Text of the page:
Dream Children A Reverie Questions Answers

Dream Children A Reverie Short Questions Answers 



Dream Children A Reverie Questions Answers



Important Questions Answers from Charles Lamb's Essay Dream Children a Reverie 


1) What is the ballad of the children inscribed in the wood and where is is carved?

Ans: The ballad of the children in the wood is an ancient ballad which was included in "Percy's Reliques". The ballad narrates the sad story of two children who inherited the vast property of their father after his death. But the greedy uncle of those two children hired two murderers to kill the children. But one of the murderers, being kind hearted, left the children alive in the wood and killed the other murderer. The children due to hunger and lack of shelter in the forest died. Then a Robin Red breast saw their dead bodies and covered them with leaves. 
      The story of this ballad was carved out in wood upon the chimney piece of the great hall in the big house in Norfolk where Mrs. Field, the grandmother of Charles Lamb lived.

2) What is Abbey in the essay "Dream Children: a Reverie"?

Ans: In "Dream Children: a Reverie" the term 'Abbey' refers to the West Minister Abbey which is the National Church of England. The author Charles Lamb mockingly refers to this term to reveal the foolishness of the owner of the house in Norfolk. The owner of the house destroyed the wooden chimney-piece and carried it away to his other fashionable house.

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3) Who is Lady C ?
 
Ans: In Charles Lamb's "Dream Children: a Reverie", Lady C is a fictitious name of a rich fashionable woman. The author actually means to say that pulling down of the wooden chimney-piece by the owner of the house in Norfolk is as foolish an act as might be by Lady C's carrying away the west Minister Abbey to her fashionable drawing room.

4) Why did both the rich and poor people attend the funeral ceremony of Mrs. Field?

Ans: In "Dream Children: a Reverie" Charles Lamb says that the funeral ceremony of his grandmother, Mrs. Field was attended both by rich and poor people from the neighbourhood for many miles round because she was loved and respected by all for her kind and religious psyche. 

5) Describe Mrs. Field. 

Ans: Mrs. Field was the grandmother of Charles Lamb, who lived in a great house in Norfolk. Both the rich and poor loved and respected her because of her kind heartedness and religiosity. She was a tall, upright and graceful woman and in her youth she was considered the best dancer. She died of cancer but before death the acute pain could not curb her indomitable spirit which perhaps came from her goodness and religiosity.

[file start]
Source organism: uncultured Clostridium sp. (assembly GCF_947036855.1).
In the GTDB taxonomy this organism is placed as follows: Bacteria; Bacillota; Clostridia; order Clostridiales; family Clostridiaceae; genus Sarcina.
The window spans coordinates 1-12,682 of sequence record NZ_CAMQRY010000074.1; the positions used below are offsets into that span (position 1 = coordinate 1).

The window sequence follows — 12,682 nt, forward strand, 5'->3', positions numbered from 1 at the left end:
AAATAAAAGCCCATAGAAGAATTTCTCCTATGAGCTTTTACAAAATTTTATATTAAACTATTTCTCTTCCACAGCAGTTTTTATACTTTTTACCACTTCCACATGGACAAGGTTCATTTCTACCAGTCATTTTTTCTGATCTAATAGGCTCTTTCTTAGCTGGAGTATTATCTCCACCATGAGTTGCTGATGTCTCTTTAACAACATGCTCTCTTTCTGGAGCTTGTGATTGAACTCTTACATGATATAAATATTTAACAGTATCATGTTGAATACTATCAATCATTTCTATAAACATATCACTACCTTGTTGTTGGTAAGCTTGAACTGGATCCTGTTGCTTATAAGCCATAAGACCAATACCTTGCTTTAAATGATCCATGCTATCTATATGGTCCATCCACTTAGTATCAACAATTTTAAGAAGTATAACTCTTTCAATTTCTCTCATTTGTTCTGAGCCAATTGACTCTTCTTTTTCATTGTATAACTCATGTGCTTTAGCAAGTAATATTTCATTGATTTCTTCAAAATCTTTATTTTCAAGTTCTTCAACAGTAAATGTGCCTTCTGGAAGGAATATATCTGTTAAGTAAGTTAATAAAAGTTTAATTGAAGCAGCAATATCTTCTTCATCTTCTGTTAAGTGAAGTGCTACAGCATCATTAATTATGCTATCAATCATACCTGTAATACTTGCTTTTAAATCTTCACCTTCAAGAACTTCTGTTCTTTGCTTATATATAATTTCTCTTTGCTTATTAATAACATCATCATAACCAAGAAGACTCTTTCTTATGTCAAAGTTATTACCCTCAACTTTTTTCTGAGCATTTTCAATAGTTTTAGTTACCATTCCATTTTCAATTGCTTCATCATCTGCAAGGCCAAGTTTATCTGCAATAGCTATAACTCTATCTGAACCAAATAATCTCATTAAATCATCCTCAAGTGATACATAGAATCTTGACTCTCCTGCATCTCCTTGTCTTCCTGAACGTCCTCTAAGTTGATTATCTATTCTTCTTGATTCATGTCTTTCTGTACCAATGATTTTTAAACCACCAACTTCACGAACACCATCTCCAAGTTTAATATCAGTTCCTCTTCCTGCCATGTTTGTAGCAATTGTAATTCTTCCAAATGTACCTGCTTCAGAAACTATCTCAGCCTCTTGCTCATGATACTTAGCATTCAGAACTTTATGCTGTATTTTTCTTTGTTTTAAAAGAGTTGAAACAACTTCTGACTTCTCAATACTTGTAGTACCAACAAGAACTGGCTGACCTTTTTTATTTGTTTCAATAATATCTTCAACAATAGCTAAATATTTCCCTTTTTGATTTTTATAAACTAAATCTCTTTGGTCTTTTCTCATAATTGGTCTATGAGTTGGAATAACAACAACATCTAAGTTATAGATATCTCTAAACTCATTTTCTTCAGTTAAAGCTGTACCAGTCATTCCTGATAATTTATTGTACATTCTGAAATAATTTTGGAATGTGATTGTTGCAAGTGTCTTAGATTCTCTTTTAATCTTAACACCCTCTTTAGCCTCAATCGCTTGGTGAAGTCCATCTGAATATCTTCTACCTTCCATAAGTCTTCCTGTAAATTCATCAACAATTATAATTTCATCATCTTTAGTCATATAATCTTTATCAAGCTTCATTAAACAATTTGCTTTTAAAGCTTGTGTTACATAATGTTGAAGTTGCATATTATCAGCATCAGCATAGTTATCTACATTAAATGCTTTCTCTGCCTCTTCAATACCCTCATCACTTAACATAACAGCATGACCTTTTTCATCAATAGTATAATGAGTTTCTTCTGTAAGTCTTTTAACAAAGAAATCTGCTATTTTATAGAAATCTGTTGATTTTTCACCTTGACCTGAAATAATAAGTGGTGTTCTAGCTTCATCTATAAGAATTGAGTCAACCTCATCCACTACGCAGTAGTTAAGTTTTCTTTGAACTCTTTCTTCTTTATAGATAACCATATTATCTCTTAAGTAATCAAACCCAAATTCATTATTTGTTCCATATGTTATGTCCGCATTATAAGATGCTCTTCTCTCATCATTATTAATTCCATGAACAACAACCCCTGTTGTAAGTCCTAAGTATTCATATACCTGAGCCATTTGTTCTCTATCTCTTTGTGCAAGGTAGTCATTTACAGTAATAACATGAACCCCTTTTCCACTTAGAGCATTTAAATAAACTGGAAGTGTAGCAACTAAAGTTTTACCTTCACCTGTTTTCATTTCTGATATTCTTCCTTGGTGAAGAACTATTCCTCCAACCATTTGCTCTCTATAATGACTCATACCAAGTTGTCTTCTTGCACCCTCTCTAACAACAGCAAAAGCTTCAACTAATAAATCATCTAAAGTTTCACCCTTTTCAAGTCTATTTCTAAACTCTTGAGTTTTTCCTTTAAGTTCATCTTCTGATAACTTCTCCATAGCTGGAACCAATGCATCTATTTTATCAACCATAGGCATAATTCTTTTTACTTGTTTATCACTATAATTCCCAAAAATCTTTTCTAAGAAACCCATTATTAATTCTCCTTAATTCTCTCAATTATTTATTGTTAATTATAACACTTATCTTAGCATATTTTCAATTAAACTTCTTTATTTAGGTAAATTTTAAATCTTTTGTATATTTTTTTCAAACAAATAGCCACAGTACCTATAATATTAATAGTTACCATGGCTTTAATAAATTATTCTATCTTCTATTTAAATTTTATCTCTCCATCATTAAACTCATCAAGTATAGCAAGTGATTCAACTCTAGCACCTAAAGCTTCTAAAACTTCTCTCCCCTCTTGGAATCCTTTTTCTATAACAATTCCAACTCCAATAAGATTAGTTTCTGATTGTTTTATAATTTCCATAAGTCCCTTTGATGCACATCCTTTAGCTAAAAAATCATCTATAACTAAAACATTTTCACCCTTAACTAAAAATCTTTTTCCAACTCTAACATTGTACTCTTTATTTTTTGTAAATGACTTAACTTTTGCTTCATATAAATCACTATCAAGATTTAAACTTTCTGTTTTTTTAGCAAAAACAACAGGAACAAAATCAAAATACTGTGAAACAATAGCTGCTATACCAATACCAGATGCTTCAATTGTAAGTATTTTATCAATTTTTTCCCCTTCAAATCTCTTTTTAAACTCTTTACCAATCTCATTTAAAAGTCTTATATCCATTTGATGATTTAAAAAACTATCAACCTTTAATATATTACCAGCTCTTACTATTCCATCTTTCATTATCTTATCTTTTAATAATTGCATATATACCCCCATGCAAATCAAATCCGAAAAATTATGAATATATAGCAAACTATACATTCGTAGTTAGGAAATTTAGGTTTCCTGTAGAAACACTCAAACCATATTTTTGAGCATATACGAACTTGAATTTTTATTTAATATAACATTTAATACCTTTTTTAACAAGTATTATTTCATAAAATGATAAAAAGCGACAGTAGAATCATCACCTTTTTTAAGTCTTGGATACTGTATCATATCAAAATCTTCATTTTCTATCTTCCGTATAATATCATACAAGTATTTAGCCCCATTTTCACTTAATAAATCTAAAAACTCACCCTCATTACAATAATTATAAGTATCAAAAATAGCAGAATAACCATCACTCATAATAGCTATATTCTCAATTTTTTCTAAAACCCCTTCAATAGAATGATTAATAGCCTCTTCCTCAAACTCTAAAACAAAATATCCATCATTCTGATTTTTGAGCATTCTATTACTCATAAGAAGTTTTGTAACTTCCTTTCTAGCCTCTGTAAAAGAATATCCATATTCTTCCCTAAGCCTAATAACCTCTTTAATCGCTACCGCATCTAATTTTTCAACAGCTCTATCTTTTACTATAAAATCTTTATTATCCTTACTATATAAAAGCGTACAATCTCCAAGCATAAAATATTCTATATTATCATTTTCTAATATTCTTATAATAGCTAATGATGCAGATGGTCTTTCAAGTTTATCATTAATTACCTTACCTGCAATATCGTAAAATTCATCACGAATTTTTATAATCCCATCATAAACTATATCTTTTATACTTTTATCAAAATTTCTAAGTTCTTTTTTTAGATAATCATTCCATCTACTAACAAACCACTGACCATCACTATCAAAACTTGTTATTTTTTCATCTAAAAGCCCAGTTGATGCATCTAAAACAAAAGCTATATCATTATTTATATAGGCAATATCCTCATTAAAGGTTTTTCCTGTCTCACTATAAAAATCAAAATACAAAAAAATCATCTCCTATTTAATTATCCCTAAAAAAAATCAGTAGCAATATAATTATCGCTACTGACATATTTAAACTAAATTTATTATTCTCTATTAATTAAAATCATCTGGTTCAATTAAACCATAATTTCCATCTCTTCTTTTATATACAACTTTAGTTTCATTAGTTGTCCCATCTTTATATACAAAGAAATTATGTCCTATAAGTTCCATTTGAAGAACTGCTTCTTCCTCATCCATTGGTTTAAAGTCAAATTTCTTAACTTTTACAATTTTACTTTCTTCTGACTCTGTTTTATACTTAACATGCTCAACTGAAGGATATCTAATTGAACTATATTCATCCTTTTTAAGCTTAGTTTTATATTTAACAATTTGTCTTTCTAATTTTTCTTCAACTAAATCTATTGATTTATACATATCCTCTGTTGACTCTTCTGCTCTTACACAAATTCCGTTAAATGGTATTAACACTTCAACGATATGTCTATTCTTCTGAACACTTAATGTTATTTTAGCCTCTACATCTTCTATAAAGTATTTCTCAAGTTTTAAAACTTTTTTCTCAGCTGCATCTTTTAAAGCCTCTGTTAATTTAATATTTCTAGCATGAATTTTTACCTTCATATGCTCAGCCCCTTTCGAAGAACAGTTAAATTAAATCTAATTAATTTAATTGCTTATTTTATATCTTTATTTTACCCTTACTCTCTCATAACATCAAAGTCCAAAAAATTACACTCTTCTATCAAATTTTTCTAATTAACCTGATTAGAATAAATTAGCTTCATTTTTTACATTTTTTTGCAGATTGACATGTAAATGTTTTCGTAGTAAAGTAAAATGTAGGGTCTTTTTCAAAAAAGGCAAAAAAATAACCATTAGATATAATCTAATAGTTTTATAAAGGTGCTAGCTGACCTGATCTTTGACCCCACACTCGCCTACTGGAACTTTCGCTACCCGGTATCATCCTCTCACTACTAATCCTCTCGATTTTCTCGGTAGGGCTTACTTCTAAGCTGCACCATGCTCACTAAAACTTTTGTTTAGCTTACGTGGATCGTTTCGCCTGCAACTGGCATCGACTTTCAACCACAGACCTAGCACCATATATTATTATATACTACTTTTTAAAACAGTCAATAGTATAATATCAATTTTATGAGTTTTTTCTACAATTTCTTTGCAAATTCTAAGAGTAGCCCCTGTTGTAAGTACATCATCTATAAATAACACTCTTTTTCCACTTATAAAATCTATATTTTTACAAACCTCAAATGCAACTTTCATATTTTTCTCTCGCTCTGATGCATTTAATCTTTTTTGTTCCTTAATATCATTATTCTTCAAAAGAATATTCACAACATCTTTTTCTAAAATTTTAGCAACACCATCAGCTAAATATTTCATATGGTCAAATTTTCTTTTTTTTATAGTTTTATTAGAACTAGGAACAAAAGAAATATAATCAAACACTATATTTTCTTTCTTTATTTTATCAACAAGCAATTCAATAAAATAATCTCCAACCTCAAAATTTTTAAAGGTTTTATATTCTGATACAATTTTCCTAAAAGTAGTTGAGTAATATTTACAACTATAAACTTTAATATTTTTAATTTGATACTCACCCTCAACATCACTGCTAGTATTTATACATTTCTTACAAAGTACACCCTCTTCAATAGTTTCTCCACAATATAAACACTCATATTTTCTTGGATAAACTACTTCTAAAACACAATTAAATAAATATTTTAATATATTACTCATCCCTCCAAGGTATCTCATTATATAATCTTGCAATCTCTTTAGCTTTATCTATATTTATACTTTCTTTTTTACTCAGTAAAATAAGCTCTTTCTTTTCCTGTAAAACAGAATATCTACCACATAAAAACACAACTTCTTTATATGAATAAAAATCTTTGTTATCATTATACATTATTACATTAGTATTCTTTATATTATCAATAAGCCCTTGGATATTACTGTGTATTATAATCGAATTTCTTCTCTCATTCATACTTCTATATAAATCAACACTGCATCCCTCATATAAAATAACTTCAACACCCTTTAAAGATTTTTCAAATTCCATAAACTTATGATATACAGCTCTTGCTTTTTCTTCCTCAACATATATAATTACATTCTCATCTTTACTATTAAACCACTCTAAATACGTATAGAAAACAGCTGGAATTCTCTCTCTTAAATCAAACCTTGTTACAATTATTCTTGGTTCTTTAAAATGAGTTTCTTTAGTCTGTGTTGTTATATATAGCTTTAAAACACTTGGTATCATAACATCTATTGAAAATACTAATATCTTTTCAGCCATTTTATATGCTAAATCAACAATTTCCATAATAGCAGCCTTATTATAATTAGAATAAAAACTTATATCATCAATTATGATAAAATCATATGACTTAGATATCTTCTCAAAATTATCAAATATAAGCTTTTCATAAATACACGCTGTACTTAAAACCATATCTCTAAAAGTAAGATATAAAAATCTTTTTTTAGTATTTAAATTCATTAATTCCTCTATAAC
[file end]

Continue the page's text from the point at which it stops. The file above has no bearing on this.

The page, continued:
6) What is the significance of the apparition of two infants?

Ans: The apparition of two infants gliding up and down the staircase seen by Mrs. Field is a retrospective vision of the ballad of the children in the wood, whose story was carved out on the chimney-piece in the Norfolk house where Mrs. Field lived. This reference is to prove the strength of mind of Mrs. Field who was not afraid of the apparition. On the other hand, though Charles Lamb did not see the apparition, he was afraid of it because of his weakness in mind due to his lack of religiosity. 

7) Explain the term "Twelve Caesars" as mentioned in the "Dream Children: a Reverie".

Ans: The term "Twelve Caesars" taken from Charles Lamb's essay "Dream Children: a Reverie" refers to the twelve Emperors of Rome from Julius Caesar to Domitian or from Caesar Augustus to Antonius Pius. The half busy sculptures of these twelve Roman emperors were seen by Charles Lamb in the Norfolk house where he went to spend his holidays. 


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8) Describe the cheerful experience of Charles Lamb in the garden in his holidays. 

Ans: Charles Lamb, in his childhood, spent some cheerful holidays in the spacious garden behind the Norfolk house. He could, as if, establish a psychic communication with the garden. Sometimes he was lying on the fresh grass, being filled with the fragrance of the garden. Sometimes he was bashing in the orangery and was ripened with the food. He stood in front of the yew trees or the firs or was strolling across the garden. He did not pick up fruits because the sight of these gave him a soothing comfort. Also he enjoyed the movements of various fishes in the pond. 

9) Describe the John Lamb, the brother of Charles Lamb.